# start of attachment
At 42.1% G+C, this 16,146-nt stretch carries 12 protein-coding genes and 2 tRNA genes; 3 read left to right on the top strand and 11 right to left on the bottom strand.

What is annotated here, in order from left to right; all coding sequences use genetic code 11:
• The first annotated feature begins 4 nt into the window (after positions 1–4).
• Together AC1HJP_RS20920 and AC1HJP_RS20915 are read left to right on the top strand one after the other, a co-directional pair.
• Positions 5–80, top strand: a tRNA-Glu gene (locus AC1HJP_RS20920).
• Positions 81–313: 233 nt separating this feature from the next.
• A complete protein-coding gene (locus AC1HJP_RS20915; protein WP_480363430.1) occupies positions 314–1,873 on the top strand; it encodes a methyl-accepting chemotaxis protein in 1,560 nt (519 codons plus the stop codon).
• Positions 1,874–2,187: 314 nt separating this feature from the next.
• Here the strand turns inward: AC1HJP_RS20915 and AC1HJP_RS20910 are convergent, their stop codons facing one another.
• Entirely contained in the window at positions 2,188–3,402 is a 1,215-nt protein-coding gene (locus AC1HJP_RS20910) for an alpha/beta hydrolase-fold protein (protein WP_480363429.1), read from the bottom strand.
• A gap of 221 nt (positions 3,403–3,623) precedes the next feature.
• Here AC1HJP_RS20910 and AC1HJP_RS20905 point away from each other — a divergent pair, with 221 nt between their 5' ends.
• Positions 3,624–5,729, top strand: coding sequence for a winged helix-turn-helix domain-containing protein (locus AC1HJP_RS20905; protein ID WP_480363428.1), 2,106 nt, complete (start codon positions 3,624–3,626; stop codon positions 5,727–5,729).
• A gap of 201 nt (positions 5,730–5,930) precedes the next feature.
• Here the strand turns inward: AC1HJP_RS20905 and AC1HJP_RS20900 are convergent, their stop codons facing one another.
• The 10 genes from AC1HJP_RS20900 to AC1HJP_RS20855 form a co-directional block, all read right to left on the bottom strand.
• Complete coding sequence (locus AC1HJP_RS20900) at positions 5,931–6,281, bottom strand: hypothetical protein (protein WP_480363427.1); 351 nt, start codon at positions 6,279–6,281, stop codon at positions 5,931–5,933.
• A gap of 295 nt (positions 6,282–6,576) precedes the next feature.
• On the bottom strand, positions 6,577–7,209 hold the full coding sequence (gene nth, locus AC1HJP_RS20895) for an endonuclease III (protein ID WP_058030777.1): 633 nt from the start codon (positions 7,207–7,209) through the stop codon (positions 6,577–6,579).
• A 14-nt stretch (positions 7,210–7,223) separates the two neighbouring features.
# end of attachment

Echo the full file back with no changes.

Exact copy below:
At 42.1% G+C, this 16,146-nt stretch carries 12 protein-coding genes and 2 tRNA genes; 3 read left to right on the top strand and 11 right to left on the bottom strand.

What is annotated here, in order from left to right; all coding sequences use genetic code 11:
• The first annotated feature begins 4 nt into the window (after positions 1–4).
• Together AC1HJP_RS20920 and AC1HJP_RS20915 are read left to right on the top strand one after the other, a co-directional pair.
• Positions 5–80, top strand: a tRNA-Glu gene (locus AC1HJP_RS20920).
• Positions 81–313: 233 nt separating this feature from the next.
• A complete protein-coding gene (locus AC1HJP_RS20915; protein WP_480363430.1) occupies positions 314–1,873 on the top strand; it encodes a methyl-accepting chemotaxis protein in 1,560 nt (519 codons plus the stop codon).
• Positions 1,874–2,187: 314 nt separating this feature from the next.
• Here the strand turns inward: AC1HJP_RS20915 and AC1HJP_RS20910 are convergent, their stop codons facing one another.
• Entirely contained in the window at positions 2,188–3,402 is a 1,215-nt protein-coding gene (locus AC1HJP_RS20910) for an alpha/beta hydrolase-fold protein (protein WP_480363429.1), read from the bottom strand.
• A gap of 221 nt (positions 3,403–3,623) precedes the next feature.
• Here AC1HJP_RS20910 and AC1HJP_RS20905 point away from each other — a divergent pair, with 221 nt between their 5' ends.
• Positions 3,624–5,729, top strand: coding sequence for a winged helix-turn-helix domain-containing protein (locus AC1HJP_RS20905; protein ID WP_480363428.1), 2,106 nt, complete (start codon positions 3,624–3,626; stop codon positions 5,727–5,729).
• A gap of 201 nt (positions 5,730–5,930) precedes the next feature.
• Here the strand turns inward: AC1HJP_RS20905 and AC1HJP_RS20900 are convergent, their stop codons facing one another.
• The 10 genes from AC1HJP_RS20900 to AC1HJP_RS20855 form a co-directional block, all read right to left on the bottom strand.
• Complete coding sequence (locus AC1HJP_RS20900) at positions 5,931–6,281, bottom strand: hypothetical protein (protein WP_480363427.1); 351 nt, start codon at positions 6,279–6,281, stop codon at positions 5,931–5,933.
• A gap of 295 nt (positions 6,282–6,576) precedes the next feature.
• On the bottom strand, positions 6,577–7,209 hold the full coding sequence (gene nth, locus AC1HJP_RS20895) for an endonuclease III (protein ID WP_058030777.1): 633 nt from the start codon (positions 7,207–7,209) through the stop codon (positions 6,577–6,579).
• A 14-nt stretch (positions 7,210–7,223) separates the two neighbouring features.